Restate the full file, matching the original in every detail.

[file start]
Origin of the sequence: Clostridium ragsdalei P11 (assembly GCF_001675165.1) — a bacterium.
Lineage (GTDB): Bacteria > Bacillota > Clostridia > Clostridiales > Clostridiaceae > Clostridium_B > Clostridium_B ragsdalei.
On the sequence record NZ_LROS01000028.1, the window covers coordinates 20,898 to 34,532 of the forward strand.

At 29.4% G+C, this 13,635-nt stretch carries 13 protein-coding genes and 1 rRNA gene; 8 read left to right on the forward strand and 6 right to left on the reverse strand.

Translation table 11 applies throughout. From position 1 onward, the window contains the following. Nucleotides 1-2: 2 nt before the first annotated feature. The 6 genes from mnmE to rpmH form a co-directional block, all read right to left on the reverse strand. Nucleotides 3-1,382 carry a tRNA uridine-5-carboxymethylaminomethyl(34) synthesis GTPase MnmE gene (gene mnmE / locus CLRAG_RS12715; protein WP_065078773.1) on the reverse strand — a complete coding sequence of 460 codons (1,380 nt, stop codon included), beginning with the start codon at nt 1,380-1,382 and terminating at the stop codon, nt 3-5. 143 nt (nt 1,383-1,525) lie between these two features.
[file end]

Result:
Origin of the sequence: Clostridium ragsdalei P11 (assembly GCF_001675165.1) — a bacterium.
Lineage (GTDB): Bacteria > Bacillota > Clostridia > Clostridiales > Clostridiaceae > Clostridium_B > Clostridium_B ragsdalei.
On the sequence record NZ_LROS01000028.1, the window covers coordinates 20,898 to 34,532 of the forward strand.

At 29.4% G+C, this 13,635-nt stretch carries 13 protein-coding genes and 1 rRNA gene; 8 read left to right on the forward strand and 6 right to left on the reverse strand.

Translation table 11 applies throughout. From position 1 onward, the window contains the following. Nucleotides 1-2: 2 nt before the first annotated feature. The 6 genes from mnmE to rpmH form a co-directional block, all read right to left on the reverse strand. Nucleotides 3-1,382 carry a tRNA uridine-5-carboxymethylaminomethyl(34) synthesis GTPase MnmE gene (gene mnmE / locus CLRAG_RS12715; protein WP_065078773.1) on the reverse strand — a complete coding sequence of 460 codons (1,380 nt, stop codon included), beginning with the start codon at nt 1,380-1,382 and terminating at the stop codon, nt 3-5. 143 nt (nt 1,383-1,525) lie between these two features.